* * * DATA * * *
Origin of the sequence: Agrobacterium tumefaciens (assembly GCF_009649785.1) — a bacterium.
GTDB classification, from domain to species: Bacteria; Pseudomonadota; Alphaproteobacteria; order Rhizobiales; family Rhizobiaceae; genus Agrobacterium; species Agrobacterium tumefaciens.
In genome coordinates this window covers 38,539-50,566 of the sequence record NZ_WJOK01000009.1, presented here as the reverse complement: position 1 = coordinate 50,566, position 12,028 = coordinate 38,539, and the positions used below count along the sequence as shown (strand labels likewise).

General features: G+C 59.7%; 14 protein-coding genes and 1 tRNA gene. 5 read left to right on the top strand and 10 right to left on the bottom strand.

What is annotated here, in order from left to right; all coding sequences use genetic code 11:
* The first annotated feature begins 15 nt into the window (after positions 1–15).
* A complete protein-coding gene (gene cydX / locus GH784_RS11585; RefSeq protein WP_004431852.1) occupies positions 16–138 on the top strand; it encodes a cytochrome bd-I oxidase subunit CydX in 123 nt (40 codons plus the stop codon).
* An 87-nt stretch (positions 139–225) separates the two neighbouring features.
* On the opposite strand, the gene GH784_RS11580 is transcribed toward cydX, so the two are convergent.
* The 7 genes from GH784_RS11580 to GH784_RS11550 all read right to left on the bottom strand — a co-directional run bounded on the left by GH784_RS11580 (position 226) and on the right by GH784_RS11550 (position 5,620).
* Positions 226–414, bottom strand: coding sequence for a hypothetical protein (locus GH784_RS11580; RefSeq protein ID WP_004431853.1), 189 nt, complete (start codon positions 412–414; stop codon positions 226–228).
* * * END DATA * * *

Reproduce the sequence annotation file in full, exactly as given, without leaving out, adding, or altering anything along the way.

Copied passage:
Origin of the sequence: Agrobacterium tumefaciens (assembly GCF_009649785.1) — a bacterium.
GTDB classification, from domain to species: Bacteria; Pseudomonadota; Alphaproteobacteria; order Rhizobiales; family Rhizobiaceae; genus Agrobacterium; species Agrobacterium tumefaciens.
In genome coordinates this window covers 38,539-50,566 of the sequence record NZ_WJOK01000009.1, presented here as the reverse complement: position 1 = coordinate 50,566, position 12,028 = coordinate 38,539, and the positions used below count along the sequence as shown (strand labels likewise).

General features: G+C 59.7%; 14 protein-coding genes and 1 tRNA gene. 5 read left to right on the top strand and 10 right to left on the bottom strand.

What is annotated here, in order from left to right; all coding sequences use genetic code 11:
* The first annotated feature begins 15 nt into the window (after positions 1–15).
* A complete protein-coding gene (gene cydX / locus GH784_RS11585; RefSeq protein WP_004431852.1) occupies positions 16–138 on the top strand; it encodes a cytochrome bd-I oxidase subunit CydX in 123 nt (40 codons plus the stop codon).
* An 87-nt stretch (positions 139–225) separates the two neighbouring features.
* On the opposite strand, the gene GH784_RS11580 is transcribed toward cydX, so the two are convergent.
* The 7 genes from GH784_RS11580 to GH784_RS11550 all read right to left on the bottom strand — a co-directional run bounded on the left by GH784_RS11580 (position 226) and on the right by GH784_RS11550 (position 5,620).
* Positions 226–414, bottom strand: coding sequence for a hypothetical protein (locus GH784_RS11580; RefSeq protein ID WP_004431853.1), 189 nt, complete (start codon positions 412–414; stop codon positions 226–228).